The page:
After a summer of stoking media speculation that Israel would bomb Iran's nuclear facilities before US elections in November, Prime Minister Benjamin Netanyahu and Defense Minister Ehud Barak have been forced to back down. Netanyahu's new message, this week, was that he'll hold off on starting a war if the U.S. is willing to publicly a clear "red line" that, if crossed by Iran, would trigger a U.S. military response. But President Barack Obama already did so, in March, warning that he'd order military action if Iran moved to build a nuclear weapon. The demand that he restate it suggests Netanyahu is looking for a face-saving exit strategy. The reason he'd need one, of course, is that their Iran saber-rattling has left Netanyahu and Barak publicly isolated, not least among Israel's own defense and security establishment.
Netanyahu and Barak's bellicosity has ignited a remarkable degree of opposition among Israel's military and intelligence chiefs, who are reportedly unanimous in opposing an attack on Iran at this stage. Not only that, the public outpouring of opposition to a military strike among recently retired senior Israeli military men and security chiefs has included an unprecedented barrage of attacks on the judgement, strategic competence and even the mental stability of Netanyahu and Barak. Former leaders and senior officers of the Mossad, the Shin Bet and the IDF have publicly questioned whether Netanyahu and Barak can be trusted make decisions of such heavy consequence.
These unflattering portrayals by respected security men hardly help Netanayahu and Barak convince the public of the case for war, and opinion polls continue to find a majority of Israelis opposed to attacking Iran without U.S. backing. On Wednesday, a furious Netanyahu stopped his security cabinet meeting, because the contents of an intelligence briefing received by the forum had been leaked to the Israeli media. Its contents: Iran's nuclear progress is not nearly as alarming as Netanyahu and Barak have made out.
Even President Shimon Peres recently publicly opposed a strike without U.S. backing. It was clear, Peres said, that Israel lacked the military capacity to destroy Iran's nuclear program, and needed to coordinate its actions with Washington. The White House, of course, has left no doubt of its opposition to a unilateral Israeli strike. And last week, Joint Chiefs of Staff chairman Gen. Martin Dempsey warned that an Israeli strike could, at best, briefly delay Iran's nuclear progress, but at a cost of unraveling the international sanctions coalition, and of spurring Iran to actually build a nuclear deterrent an option it has not yet decided to pursue despite steadily acquiring the capacity to do so. "I don't want to be accused of trying to influence," Dempsey said in London last week, "but I don't want to be complicit if they choose to do it." Those comments came as the U.S. military scaled back participation in a joint military exercise in Israel next month.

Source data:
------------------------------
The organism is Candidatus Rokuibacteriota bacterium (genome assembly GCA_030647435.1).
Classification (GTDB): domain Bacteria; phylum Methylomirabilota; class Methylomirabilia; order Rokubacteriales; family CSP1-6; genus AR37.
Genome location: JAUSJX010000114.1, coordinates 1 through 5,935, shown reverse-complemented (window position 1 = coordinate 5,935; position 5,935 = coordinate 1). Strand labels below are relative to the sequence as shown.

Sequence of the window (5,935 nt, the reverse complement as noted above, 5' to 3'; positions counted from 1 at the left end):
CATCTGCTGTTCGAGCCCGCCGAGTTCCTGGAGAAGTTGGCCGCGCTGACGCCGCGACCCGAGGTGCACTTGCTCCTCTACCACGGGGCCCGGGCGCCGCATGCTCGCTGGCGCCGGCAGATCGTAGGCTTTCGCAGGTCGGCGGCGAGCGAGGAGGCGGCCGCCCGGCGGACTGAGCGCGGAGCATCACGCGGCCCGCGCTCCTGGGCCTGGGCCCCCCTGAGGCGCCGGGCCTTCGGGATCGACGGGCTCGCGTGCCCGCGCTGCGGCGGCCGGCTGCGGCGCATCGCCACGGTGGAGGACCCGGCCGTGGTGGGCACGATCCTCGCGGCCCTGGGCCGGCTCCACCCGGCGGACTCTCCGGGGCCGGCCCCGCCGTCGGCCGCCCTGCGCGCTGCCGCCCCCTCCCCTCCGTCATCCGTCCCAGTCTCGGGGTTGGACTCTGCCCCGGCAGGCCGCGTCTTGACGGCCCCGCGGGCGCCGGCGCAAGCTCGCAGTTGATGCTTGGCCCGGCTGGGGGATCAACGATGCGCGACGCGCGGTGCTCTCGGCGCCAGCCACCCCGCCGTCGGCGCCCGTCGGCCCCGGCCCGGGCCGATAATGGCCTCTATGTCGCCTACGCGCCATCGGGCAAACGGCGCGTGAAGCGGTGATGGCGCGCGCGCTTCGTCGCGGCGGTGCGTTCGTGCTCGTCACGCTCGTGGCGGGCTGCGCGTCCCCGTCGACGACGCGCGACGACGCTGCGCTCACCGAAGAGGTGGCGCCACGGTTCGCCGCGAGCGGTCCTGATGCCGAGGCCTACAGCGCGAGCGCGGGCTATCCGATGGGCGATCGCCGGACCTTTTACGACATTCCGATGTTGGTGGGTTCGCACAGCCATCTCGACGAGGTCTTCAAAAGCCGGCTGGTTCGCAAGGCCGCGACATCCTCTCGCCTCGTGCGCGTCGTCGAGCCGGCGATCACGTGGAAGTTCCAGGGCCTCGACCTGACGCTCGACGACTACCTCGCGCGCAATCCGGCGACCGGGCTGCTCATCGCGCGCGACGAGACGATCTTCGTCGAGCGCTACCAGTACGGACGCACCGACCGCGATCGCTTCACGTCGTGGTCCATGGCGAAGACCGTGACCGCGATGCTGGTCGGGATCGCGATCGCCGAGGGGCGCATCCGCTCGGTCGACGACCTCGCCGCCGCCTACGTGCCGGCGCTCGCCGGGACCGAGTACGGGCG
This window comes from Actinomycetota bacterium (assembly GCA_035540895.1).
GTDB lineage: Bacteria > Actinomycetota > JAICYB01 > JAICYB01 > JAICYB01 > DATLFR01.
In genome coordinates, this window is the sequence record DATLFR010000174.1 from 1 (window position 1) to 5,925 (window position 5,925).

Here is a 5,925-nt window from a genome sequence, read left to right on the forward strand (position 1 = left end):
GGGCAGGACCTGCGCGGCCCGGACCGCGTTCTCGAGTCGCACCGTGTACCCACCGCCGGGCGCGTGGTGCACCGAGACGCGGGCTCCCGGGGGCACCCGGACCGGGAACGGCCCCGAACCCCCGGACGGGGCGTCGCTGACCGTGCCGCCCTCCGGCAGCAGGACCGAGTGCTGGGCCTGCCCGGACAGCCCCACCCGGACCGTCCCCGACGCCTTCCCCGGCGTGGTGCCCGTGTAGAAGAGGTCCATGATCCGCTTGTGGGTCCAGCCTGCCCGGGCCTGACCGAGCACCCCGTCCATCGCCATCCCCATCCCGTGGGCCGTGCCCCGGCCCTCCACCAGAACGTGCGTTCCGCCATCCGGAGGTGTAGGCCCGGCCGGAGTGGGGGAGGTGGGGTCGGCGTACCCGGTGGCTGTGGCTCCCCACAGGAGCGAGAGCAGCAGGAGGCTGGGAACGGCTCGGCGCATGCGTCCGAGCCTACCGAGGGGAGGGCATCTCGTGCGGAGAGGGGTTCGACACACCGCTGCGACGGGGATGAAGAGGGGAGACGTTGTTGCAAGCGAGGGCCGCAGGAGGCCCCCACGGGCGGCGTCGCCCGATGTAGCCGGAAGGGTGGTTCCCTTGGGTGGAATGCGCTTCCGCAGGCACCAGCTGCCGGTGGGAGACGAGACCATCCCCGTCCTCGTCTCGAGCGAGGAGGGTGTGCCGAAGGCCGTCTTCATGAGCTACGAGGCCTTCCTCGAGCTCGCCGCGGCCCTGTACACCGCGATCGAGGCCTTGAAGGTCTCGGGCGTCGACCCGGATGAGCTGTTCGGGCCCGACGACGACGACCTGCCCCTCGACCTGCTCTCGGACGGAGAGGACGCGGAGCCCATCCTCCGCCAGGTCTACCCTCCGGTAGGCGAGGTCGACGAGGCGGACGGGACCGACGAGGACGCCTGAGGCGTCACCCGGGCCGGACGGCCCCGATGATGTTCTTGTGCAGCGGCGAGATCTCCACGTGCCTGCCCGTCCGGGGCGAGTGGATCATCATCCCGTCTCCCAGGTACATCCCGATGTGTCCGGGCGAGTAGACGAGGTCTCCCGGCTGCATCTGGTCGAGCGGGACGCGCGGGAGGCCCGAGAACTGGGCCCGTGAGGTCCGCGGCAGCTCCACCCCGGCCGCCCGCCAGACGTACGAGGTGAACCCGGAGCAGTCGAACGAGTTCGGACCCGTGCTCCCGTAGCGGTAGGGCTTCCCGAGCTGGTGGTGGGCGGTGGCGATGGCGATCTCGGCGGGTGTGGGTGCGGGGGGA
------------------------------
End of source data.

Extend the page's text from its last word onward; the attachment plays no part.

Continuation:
Bashing the war drums on Iran appears to have cost Netanyahu and Barak the confidence of their own security chiefs, their president and public, and of Israel's most important strategic ally. That's not a comfortable position for any Israeli political leader, and Barak appears to have backtracked even before any new "red line" statement Obama. Not known for the consistency of his statements, the Israeli Defense Minister who just weeks ago was painting himself as "the decision maker" on the verge of scrambling the jets, is now reportedly opposed to bombing Iran before the U.S. election. Netanyahu wants the face-saving path of a U.S. declaration, that he can claim as a victory for his saber-rattling. Netanyahu's problem, though, is that Obama's red line preventing the Iranians acquiring a nuclear weapon is not the same as the Israeli red line, which insists that Iran can't be allowed to maintain the nuclear infrastructure that it already has, even though that infrastructure falls within the limits of what is permissible for NPT signatories, because it can be repurposed to weapons-grade materiel. And as last week's IAEA report confirmed, Iran is gliding past Israeli red lines while carefully avoiding approaching U.S. limits.
For now, the U.S. looks likely to persuade Israel to sit on its hands while sanctions and other pressures on Iran mount. Indications thus far, however, are that even if those measures succeed in pressing Iran to compromise, such compromise as are offered are unlikely to involve the capitulation on the issue of uranium enrichment that the Israelis demand. So, even if a war before November is looking increasingly unlikely, it's probably a safe bet that war talk will be revved up again come spring.